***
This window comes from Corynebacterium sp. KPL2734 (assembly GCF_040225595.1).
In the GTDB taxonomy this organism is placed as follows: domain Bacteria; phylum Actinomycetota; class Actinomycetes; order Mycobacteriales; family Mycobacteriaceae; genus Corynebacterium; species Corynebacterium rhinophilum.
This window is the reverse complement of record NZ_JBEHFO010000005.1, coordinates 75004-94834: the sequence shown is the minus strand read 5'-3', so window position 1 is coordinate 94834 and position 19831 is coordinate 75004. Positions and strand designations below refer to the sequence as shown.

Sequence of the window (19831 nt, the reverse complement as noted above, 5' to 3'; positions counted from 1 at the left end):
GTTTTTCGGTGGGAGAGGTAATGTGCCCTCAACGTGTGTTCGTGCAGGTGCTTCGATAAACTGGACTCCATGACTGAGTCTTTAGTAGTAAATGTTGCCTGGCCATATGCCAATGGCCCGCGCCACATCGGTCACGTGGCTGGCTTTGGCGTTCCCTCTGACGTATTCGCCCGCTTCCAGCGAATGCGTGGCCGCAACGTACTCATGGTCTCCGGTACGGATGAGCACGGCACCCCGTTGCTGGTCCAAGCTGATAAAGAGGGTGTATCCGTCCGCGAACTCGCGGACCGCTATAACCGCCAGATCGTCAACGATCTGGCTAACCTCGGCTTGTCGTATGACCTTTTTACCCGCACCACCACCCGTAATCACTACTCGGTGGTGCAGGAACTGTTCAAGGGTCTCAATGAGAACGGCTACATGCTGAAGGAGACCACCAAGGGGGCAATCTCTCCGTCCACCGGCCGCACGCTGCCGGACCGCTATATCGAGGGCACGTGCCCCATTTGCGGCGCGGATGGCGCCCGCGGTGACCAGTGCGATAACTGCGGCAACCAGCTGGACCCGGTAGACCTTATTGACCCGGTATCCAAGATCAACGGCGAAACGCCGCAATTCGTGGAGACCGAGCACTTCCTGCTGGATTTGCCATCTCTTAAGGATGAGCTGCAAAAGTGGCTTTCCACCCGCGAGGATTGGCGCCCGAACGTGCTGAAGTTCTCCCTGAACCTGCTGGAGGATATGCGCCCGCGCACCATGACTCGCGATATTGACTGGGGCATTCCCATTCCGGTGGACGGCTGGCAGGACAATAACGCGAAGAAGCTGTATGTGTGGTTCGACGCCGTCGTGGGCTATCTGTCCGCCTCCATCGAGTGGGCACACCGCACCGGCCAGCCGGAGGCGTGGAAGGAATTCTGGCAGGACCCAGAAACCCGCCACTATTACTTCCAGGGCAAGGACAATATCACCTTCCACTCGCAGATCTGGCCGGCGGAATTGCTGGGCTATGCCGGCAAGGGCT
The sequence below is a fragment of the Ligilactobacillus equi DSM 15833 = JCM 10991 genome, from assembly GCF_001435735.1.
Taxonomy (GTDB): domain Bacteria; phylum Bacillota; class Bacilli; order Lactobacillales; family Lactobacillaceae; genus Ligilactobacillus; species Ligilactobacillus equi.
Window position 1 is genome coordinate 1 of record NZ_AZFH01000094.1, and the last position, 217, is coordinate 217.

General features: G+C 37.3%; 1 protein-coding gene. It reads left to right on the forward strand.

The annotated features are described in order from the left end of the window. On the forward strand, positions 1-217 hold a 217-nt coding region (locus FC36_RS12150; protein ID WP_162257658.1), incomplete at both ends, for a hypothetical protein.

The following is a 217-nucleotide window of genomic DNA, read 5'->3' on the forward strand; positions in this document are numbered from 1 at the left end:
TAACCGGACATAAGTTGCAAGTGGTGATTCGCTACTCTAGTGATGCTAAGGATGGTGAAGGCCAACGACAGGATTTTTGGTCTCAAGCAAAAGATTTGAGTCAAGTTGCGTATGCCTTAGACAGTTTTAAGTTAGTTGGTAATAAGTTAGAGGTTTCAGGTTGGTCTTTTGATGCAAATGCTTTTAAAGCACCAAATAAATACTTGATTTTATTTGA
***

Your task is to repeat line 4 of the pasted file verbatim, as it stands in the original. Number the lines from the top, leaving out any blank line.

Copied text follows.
Sequence of the window (19831 nt, the reverse complement as noted above, 5' to 3'; positions counted from 1 at the left end):